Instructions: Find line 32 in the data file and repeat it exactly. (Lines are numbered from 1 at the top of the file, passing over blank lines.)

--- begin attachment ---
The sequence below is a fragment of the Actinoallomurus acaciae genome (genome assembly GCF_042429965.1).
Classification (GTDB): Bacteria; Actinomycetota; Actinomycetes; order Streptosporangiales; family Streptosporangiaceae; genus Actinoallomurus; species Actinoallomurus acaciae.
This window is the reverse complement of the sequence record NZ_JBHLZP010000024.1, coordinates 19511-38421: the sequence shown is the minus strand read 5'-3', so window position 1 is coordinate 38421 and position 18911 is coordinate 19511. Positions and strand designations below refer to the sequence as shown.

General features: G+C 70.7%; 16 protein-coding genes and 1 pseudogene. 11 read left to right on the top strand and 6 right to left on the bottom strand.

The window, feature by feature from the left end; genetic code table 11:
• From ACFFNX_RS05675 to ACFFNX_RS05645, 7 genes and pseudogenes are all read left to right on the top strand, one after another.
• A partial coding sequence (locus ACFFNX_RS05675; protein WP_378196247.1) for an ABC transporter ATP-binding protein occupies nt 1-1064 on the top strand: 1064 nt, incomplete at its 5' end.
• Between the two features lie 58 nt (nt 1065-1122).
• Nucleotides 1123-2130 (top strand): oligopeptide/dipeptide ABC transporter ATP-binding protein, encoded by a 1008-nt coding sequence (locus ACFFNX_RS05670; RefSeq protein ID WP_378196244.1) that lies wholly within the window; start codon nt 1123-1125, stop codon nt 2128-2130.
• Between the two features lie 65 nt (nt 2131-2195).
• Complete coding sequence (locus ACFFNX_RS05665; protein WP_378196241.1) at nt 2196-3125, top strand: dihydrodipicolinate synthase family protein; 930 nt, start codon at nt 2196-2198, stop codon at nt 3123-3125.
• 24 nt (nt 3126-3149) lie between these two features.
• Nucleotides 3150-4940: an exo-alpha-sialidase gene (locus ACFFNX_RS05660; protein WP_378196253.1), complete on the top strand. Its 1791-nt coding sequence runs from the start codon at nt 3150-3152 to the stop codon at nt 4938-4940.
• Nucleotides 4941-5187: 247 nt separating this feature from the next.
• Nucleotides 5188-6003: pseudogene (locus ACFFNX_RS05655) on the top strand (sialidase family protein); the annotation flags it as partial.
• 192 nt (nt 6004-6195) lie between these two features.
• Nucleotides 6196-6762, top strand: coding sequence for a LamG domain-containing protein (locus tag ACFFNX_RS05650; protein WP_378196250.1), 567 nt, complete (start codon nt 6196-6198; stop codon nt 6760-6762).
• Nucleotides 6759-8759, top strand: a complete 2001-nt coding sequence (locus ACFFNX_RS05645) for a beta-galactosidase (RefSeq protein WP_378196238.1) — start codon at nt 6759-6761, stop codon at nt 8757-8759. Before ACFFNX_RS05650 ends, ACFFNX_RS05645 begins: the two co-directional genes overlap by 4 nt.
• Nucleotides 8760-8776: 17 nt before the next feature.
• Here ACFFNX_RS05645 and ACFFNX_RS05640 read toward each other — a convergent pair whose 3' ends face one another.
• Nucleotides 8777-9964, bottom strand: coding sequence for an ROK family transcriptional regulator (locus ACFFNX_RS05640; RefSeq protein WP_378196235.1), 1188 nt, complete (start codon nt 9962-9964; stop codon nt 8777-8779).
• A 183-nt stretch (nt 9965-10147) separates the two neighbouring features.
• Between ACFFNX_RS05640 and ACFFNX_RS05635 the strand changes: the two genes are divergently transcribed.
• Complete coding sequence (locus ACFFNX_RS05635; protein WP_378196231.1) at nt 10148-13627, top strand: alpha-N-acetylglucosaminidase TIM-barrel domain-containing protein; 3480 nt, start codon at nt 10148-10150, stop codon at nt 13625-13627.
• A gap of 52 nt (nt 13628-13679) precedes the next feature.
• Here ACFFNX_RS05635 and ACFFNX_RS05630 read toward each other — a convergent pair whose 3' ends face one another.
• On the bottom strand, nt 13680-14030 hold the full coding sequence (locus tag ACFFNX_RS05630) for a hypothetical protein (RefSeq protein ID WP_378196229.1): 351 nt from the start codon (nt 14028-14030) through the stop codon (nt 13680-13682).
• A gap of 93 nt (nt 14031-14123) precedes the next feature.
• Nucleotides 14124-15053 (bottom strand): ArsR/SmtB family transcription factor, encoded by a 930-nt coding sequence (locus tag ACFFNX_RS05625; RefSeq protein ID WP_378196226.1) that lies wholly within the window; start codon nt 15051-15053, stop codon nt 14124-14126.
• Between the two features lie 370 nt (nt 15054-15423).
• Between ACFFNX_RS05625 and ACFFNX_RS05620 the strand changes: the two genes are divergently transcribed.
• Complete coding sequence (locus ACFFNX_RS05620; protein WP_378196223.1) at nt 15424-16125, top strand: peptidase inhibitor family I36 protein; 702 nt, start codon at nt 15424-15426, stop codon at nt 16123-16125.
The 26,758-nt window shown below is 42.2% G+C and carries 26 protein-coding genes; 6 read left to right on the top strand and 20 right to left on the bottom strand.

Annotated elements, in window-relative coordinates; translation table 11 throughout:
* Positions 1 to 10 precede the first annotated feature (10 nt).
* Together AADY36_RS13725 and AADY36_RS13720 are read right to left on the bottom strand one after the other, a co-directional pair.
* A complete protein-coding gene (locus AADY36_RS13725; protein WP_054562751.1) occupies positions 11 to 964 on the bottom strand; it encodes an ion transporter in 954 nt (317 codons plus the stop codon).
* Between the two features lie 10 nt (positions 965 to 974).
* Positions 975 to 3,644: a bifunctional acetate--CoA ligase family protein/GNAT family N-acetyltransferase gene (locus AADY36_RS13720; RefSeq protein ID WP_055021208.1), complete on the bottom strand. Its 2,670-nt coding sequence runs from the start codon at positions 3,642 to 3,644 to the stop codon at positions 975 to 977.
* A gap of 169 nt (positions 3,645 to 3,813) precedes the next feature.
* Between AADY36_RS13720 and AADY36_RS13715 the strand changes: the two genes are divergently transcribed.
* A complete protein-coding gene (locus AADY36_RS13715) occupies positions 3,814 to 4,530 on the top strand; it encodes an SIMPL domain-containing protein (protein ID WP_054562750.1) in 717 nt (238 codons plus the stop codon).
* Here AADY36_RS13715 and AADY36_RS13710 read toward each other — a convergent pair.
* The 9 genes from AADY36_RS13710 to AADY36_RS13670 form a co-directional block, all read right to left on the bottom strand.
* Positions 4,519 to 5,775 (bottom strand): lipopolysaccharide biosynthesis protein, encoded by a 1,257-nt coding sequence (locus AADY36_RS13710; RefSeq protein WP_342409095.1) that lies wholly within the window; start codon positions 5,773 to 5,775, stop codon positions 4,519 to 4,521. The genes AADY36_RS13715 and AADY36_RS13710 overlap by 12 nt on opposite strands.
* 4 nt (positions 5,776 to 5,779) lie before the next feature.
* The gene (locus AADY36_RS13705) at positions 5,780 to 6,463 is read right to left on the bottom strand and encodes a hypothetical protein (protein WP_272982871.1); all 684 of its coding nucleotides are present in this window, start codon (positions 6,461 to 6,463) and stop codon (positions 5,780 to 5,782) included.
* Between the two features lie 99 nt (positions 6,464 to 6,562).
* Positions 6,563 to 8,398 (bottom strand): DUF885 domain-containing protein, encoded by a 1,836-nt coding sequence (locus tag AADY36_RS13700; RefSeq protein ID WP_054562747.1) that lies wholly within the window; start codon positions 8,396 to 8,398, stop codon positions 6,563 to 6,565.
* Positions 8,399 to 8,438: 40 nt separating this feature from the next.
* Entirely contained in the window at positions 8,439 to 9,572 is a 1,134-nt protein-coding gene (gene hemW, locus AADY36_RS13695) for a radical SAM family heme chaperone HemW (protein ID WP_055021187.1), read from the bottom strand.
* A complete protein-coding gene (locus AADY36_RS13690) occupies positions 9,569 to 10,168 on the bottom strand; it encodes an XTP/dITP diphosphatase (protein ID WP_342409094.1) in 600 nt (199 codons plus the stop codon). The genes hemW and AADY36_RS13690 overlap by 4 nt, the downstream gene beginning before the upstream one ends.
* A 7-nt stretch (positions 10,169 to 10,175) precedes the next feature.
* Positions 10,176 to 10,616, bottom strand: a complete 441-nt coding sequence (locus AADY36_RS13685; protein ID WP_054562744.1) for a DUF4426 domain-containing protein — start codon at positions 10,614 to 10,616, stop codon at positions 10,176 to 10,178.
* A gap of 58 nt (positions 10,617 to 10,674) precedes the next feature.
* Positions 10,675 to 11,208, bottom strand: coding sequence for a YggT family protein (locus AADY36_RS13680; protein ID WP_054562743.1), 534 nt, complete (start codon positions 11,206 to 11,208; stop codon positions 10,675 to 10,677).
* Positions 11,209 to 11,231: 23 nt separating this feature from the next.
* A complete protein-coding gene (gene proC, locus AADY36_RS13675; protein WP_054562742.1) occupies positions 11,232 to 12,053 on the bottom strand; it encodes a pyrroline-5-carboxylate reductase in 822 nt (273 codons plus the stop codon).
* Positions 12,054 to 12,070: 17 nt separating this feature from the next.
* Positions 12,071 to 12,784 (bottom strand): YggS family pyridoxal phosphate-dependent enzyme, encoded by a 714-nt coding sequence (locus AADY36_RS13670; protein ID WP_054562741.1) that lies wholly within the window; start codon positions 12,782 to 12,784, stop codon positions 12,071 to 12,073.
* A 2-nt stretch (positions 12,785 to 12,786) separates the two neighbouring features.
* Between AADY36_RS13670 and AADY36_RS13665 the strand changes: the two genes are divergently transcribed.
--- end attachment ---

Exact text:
• Complete coding sequence (locus ACFFNX_RS05620; protein WP_378196223.1) at nt 15424-16125, top strand: peptidase inhibitor family I36 protein; 702 nt, start codon at nt 15424-15426, stop codon at nt 16123-16125.